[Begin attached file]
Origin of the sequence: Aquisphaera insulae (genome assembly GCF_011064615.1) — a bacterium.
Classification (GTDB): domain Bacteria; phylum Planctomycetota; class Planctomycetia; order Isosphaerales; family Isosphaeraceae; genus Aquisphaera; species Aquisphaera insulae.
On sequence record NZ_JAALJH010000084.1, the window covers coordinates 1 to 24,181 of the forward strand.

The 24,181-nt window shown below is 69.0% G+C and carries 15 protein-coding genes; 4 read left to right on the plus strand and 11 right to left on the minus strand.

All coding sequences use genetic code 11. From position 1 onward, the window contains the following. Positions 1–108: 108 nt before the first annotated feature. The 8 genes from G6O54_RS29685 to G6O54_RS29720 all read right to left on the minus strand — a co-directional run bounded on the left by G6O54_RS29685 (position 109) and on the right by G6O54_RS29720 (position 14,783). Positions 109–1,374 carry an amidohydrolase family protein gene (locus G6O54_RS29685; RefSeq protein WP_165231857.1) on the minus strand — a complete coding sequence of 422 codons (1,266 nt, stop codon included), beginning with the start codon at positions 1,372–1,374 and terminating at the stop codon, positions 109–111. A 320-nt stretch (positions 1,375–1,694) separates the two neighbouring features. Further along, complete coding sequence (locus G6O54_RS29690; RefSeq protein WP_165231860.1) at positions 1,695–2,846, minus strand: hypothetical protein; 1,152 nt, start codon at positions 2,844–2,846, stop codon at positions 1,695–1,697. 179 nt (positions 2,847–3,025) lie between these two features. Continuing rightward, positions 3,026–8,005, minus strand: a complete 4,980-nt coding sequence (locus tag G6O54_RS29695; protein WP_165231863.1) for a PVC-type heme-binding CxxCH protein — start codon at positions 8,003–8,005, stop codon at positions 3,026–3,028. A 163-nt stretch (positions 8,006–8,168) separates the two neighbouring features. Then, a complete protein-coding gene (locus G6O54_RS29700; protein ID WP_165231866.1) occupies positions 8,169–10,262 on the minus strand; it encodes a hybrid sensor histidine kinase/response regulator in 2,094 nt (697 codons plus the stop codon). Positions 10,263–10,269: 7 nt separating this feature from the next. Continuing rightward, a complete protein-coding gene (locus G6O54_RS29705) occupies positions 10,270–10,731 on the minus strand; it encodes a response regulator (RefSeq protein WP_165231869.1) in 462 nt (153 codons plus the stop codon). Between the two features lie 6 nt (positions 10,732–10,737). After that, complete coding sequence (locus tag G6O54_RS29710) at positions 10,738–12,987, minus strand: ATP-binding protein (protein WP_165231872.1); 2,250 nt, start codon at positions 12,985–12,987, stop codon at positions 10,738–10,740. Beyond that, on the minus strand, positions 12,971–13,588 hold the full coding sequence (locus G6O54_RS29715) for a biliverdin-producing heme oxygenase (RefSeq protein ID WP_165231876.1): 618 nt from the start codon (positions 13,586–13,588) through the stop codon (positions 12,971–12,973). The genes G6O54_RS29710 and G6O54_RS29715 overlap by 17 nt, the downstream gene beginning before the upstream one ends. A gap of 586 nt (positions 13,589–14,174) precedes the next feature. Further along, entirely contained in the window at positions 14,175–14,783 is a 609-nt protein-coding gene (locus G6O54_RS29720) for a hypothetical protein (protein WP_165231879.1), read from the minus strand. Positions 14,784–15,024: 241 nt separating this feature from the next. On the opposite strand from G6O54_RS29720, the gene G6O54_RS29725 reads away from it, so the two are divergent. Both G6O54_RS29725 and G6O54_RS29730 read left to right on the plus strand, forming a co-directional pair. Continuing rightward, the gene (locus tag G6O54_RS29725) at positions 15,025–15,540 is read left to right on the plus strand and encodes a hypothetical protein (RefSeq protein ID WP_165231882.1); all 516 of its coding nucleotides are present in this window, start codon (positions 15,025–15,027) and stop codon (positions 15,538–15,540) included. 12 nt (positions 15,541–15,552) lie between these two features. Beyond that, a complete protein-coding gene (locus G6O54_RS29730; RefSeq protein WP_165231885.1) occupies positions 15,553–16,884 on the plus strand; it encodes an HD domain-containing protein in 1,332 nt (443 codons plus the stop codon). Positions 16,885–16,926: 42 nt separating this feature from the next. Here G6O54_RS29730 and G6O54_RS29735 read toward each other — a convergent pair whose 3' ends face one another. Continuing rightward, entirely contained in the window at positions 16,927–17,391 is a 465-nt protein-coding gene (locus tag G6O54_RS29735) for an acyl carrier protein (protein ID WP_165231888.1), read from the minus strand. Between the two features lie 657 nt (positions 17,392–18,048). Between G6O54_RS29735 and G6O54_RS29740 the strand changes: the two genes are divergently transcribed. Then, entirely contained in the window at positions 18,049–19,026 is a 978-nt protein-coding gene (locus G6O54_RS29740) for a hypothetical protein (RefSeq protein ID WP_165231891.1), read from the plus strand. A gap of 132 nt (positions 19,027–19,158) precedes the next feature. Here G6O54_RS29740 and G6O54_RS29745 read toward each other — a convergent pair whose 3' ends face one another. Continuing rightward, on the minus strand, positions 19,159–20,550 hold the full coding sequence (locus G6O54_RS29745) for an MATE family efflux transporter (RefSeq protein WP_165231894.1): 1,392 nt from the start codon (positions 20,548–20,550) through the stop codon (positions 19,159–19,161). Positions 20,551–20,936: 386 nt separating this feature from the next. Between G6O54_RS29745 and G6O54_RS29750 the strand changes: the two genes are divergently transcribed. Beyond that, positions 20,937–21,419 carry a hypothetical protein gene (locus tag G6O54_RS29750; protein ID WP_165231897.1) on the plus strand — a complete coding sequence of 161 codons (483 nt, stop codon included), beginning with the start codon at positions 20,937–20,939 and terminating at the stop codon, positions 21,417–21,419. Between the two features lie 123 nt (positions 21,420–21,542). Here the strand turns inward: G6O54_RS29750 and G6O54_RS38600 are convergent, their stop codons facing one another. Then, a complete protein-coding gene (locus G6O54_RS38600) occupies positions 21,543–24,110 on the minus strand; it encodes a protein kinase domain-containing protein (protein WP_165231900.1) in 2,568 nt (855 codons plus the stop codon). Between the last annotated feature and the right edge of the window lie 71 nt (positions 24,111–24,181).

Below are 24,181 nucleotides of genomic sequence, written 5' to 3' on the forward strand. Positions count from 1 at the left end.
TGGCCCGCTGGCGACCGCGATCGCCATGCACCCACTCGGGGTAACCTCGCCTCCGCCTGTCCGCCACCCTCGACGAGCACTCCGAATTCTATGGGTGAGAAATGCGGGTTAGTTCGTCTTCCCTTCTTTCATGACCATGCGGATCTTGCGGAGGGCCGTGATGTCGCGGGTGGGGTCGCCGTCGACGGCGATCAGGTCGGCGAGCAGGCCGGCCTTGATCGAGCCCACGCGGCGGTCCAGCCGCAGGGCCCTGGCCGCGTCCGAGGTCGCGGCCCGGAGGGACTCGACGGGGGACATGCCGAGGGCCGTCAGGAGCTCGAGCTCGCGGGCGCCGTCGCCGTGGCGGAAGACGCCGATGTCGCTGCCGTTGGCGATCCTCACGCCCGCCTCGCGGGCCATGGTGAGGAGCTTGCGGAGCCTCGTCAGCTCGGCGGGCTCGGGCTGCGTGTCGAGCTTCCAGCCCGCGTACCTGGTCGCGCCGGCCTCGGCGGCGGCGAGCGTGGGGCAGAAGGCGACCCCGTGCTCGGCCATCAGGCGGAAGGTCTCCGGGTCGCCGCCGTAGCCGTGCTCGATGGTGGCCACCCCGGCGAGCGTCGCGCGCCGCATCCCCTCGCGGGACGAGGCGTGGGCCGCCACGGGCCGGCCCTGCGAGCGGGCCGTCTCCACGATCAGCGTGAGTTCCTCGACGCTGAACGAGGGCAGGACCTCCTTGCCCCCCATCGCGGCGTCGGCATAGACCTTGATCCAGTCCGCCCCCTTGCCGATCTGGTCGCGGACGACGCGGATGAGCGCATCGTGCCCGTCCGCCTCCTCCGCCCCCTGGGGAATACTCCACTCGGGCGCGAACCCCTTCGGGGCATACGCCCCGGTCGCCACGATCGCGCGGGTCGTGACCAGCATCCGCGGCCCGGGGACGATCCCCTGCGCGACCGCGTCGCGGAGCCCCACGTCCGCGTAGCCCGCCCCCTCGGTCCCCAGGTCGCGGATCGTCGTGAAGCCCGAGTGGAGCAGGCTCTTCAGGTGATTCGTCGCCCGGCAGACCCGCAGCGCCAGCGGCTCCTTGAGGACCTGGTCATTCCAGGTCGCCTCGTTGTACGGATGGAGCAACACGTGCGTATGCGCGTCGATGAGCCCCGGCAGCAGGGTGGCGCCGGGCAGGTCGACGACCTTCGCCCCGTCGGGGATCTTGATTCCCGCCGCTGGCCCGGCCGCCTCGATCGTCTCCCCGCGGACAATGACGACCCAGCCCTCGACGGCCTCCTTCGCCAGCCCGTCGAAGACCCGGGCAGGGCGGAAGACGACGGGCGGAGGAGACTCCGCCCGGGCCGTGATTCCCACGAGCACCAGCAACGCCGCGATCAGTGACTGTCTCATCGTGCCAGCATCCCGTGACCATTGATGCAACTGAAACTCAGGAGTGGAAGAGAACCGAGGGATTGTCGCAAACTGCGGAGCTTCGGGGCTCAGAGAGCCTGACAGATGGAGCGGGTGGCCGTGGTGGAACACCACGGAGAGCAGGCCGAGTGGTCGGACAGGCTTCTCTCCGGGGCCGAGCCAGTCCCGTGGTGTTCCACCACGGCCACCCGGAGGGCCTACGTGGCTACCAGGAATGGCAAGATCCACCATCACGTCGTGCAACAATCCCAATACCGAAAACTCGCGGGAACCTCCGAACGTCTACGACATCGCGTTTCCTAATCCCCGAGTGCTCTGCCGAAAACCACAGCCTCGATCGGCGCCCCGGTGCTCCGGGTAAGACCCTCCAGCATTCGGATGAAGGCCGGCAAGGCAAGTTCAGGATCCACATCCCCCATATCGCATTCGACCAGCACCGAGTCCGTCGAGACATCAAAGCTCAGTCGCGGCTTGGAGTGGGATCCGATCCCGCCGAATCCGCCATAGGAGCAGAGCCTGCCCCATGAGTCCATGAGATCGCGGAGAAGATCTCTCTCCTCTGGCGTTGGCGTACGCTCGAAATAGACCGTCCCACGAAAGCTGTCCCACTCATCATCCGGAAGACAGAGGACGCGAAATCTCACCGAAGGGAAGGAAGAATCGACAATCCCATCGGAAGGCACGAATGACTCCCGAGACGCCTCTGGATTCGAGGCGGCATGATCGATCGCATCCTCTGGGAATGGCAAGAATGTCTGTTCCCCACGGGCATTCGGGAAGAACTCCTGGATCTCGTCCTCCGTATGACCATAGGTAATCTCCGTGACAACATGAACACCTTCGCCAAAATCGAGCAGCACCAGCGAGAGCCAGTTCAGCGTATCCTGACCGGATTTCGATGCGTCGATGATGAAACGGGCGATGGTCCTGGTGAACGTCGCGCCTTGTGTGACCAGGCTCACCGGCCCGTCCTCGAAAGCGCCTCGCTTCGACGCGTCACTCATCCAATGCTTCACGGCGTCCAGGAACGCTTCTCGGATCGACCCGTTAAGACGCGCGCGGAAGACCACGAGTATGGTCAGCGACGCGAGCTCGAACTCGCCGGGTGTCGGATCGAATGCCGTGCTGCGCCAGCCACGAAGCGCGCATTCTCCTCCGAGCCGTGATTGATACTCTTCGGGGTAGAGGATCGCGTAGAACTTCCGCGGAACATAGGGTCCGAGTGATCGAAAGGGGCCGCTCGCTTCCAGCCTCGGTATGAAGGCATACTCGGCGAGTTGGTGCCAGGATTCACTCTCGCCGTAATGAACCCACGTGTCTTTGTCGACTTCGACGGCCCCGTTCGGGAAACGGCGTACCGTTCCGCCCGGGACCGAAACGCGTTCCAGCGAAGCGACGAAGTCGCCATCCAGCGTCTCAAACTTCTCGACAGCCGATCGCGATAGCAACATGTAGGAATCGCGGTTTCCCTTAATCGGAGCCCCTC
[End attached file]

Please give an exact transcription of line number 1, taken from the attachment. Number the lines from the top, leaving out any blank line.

Origin of the sequence: Aquisphaera insulae (genome assembly GCF_011064615.1) — a bacterium.